Homeland Security Report says Border Drones are Costly, Ineffective
The Department of Homeland Security's Inspector General is out with harsh words for the agency's eight-year-old border drone program, saying unmanned air patrols of the border are "dubious achievers."
A report released Tuesday Inspector General John Roth says the department's own sub-agency - U.S. Customs and Border Protection (CBP) - hasn't proven the drone program is worth paying for, and that CBP should scrap any plans to expand it.
"CBP has invested significant funds in a program that has not achieved the expected results," the report reads, "and it cannot demonstrate how much the program has improved border security."
Roth spoke at length about his findings on C-SPAN's "Washington Journal" this week.
"We're not saying it's garbage," he said, explaining that a main problem his office found was that CBP's goals for the program - and its method of measuring success - were never that clear to begin with.
"Ultimately, what we try to do is prod CBP into what it is they're trying to do, and put forth measures that can actually see whether or not they're successful," Roth said. "Thus far, they haven't done it, and that was really the focus of our audit."
CBP defends the program and strongly disagrees with the report's findings. The agency shot back with an eight page, detailed rebuttal, in which it says the inspector general's office used flawed methods to calculate the costs of operating the drones.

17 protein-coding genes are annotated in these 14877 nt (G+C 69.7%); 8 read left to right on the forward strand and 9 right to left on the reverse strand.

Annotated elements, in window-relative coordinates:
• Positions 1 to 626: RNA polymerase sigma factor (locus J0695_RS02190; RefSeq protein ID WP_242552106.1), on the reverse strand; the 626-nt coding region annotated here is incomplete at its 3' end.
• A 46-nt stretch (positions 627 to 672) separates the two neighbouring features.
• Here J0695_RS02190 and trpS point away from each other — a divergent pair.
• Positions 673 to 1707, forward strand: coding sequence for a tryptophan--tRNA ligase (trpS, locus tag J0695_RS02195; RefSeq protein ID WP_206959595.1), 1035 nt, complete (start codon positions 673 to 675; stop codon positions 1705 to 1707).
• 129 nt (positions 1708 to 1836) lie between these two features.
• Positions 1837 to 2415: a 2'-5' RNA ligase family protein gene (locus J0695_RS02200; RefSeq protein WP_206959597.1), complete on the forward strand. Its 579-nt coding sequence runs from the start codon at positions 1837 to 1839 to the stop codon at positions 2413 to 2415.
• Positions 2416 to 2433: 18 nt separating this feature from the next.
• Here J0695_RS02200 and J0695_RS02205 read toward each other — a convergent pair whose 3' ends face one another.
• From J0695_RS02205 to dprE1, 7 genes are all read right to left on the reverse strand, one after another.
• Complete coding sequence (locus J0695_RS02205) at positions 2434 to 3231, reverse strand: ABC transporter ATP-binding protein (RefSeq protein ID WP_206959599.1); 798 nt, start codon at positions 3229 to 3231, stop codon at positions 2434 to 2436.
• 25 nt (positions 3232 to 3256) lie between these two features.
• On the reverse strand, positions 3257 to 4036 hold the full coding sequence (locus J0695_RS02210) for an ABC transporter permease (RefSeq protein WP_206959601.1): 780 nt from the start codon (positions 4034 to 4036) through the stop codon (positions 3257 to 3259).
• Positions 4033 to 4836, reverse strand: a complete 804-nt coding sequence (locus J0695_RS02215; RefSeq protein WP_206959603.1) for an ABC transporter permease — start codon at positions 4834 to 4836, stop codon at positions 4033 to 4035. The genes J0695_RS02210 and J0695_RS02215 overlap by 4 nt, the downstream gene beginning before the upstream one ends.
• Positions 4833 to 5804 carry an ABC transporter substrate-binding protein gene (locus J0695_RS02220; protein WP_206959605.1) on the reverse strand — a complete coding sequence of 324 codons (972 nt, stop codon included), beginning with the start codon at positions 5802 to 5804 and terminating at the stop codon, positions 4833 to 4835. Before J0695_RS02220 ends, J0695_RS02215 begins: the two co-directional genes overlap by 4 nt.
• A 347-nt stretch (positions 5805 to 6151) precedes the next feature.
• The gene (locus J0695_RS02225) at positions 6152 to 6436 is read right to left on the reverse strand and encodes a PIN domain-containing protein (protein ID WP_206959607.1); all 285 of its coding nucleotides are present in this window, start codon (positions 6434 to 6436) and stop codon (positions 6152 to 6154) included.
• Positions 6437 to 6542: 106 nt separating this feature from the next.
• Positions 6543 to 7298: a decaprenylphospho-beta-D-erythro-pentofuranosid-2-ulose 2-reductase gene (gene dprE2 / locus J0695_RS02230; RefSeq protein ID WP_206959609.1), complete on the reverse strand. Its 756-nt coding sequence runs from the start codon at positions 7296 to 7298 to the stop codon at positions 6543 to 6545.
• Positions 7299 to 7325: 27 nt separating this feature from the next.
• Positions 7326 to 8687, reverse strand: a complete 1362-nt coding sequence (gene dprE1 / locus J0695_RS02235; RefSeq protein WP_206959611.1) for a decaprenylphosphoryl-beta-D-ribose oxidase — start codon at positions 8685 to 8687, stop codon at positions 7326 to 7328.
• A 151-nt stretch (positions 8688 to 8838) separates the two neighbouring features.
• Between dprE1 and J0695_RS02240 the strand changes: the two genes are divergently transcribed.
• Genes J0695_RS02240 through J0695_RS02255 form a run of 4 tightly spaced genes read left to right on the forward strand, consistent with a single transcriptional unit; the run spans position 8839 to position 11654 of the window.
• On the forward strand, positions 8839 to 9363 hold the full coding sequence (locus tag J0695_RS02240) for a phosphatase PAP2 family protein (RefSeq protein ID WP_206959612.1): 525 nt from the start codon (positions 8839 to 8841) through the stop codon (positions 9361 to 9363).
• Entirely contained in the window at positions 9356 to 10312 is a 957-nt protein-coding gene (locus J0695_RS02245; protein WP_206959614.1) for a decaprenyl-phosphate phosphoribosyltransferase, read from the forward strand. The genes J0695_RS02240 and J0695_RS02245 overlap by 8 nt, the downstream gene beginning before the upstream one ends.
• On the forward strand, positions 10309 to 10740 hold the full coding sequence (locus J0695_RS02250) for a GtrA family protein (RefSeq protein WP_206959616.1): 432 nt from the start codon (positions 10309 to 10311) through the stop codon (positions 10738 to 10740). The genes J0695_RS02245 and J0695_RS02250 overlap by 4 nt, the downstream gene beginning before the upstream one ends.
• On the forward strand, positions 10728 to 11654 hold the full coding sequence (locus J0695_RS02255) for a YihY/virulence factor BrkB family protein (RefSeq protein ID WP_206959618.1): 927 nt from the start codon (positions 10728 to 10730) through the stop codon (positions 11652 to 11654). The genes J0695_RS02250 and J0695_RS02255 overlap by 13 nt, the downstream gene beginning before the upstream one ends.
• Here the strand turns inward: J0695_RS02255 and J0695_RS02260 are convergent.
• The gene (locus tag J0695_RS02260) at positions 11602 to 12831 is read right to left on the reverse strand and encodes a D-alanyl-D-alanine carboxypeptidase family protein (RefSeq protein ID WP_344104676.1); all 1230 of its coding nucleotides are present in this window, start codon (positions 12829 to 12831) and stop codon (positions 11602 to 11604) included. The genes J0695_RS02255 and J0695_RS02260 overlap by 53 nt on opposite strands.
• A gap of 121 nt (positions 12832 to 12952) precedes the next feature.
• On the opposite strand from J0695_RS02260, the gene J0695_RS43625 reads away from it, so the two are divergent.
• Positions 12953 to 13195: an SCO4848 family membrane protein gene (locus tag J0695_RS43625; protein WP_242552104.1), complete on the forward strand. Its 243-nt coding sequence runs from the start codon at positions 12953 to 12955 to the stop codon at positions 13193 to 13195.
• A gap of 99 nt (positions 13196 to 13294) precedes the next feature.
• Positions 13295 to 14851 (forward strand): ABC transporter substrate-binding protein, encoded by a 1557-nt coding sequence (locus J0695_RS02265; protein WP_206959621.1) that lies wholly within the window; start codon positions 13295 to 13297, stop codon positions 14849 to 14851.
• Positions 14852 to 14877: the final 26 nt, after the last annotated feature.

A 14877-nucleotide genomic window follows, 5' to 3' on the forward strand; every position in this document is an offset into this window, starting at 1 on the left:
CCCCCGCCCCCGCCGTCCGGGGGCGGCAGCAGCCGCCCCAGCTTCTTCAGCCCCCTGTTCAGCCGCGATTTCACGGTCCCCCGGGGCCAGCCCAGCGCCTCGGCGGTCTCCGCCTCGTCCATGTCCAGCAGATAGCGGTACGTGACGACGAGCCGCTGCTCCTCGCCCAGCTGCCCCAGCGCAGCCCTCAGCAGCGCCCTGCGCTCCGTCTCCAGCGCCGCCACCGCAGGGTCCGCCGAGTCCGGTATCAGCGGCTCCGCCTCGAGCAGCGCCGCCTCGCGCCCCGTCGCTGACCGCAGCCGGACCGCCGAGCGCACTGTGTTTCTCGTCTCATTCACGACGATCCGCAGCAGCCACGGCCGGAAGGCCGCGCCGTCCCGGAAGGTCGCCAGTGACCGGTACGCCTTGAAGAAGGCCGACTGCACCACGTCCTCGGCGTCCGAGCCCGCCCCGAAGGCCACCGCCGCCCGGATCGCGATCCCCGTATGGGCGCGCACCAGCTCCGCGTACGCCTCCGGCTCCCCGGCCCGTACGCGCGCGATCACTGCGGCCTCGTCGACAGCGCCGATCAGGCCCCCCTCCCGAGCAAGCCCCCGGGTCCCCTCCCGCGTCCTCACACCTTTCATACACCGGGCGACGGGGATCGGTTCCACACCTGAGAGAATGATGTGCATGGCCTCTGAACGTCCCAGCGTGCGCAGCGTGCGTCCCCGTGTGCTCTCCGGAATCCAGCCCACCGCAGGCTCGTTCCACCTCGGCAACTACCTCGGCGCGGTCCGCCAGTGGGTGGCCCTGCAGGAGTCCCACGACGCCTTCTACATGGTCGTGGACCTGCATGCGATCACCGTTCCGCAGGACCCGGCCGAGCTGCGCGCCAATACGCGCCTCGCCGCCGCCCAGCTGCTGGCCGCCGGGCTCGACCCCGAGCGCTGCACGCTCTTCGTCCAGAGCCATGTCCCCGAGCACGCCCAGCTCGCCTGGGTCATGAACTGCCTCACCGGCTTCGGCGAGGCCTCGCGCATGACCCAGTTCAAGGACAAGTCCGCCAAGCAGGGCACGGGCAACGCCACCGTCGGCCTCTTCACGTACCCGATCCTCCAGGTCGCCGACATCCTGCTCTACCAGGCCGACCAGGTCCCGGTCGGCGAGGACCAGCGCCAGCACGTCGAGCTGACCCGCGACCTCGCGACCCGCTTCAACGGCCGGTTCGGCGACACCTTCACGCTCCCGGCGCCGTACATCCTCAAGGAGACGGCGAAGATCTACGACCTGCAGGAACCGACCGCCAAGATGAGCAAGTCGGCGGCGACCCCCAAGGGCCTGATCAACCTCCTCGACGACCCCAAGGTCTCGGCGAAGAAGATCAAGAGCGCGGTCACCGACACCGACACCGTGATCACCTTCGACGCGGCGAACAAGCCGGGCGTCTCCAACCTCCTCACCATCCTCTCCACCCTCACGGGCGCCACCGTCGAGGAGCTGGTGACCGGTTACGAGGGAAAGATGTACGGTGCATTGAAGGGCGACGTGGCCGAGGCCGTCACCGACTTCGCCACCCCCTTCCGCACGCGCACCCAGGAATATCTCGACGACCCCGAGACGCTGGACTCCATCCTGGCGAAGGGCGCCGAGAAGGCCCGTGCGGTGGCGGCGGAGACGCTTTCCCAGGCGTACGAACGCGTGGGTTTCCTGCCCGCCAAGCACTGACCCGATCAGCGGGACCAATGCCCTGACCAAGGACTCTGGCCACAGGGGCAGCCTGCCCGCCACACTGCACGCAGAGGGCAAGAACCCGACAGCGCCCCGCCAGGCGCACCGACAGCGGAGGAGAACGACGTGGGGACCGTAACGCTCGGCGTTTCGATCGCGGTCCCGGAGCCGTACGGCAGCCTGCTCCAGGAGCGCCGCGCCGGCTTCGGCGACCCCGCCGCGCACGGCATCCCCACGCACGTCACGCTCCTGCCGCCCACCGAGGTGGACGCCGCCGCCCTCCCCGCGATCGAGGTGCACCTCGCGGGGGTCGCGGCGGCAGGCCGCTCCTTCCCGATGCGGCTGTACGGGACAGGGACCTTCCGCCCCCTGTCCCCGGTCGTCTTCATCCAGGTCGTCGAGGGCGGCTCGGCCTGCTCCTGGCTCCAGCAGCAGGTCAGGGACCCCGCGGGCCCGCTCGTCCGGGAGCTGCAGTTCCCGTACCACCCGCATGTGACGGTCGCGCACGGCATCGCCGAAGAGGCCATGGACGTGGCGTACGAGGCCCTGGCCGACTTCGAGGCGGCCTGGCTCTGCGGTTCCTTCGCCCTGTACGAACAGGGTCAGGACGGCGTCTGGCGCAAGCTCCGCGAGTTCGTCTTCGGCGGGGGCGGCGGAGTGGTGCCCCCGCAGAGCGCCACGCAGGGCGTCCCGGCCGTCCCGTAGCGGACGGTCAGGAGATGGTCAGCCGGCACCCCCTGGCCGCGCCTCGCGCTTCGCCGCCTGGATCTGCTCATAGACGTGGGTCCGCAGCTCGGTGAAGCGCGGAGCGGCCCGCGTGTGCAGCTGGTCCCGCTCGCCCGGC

The report calls on on CBP to "abandon plans to spend $443 million more on additional aircraft and put those funds to better use."
Among other recommendations, the report asks CBP to perform an independent study before buying any new aircraft. The study would determine whether new drones are "needed and justified," and whether money earmarked for the program should be used for alternatives like "manned aircraft and ground assets."
But CBP maintains those recommendations are based on a "misunderstanding" of its plans.
The agency currently has nine unmanned aircraft on hand, and insists it's only interested in buying one more to replace another that was lost off the coast of California a year ago.
"There is no intent at this time to acquire additional [unmanned aircraft] beyond the one replacement aircraft," CBP said in its rebuttal, saying it doesn't even have a contact or funding in place to make such an expansion.
The back-and-forth only scratches the surface of the many detailed disagreements between CBP and its parent agency over the report's findings and the program in general.
Roth said plainly the program isn't performing as intended, and that there's no need to pump more money into it.
"We see no evidence that the drones contribute to a more secure border," Roth said, "and there is no reason to invest additional taxpayer funds at this time.
CBP, meanwhile, points to a laundry list of statistics to back up its claim that the drone program has indeed helped agencies gather national security intelligence, and has disrupted drug trafficking and organized crime.
There is at least one sign the agency and its auditor are willing to meet in the middle.
CBP says it agrees it principal that it could be more transparent about the program, and about how it tracks expenses. Roth called that "encouraging," but the agency still maintains it's meeting all the reporting standards its required to.
In its rebuttal, CBP "respectfully requests closure of this recommendation."
The report alone likely won't mean the drones will stop flying. Roth's recommendations don't explicitly say the idea of drones patrolling the border is a bad one, but just that it hasn't been done efficiently.
"If Southwest Airlines buys an airplane, you can be sure it's gonna be used as much as it possibly can, to get the best return on the investment," Roth said.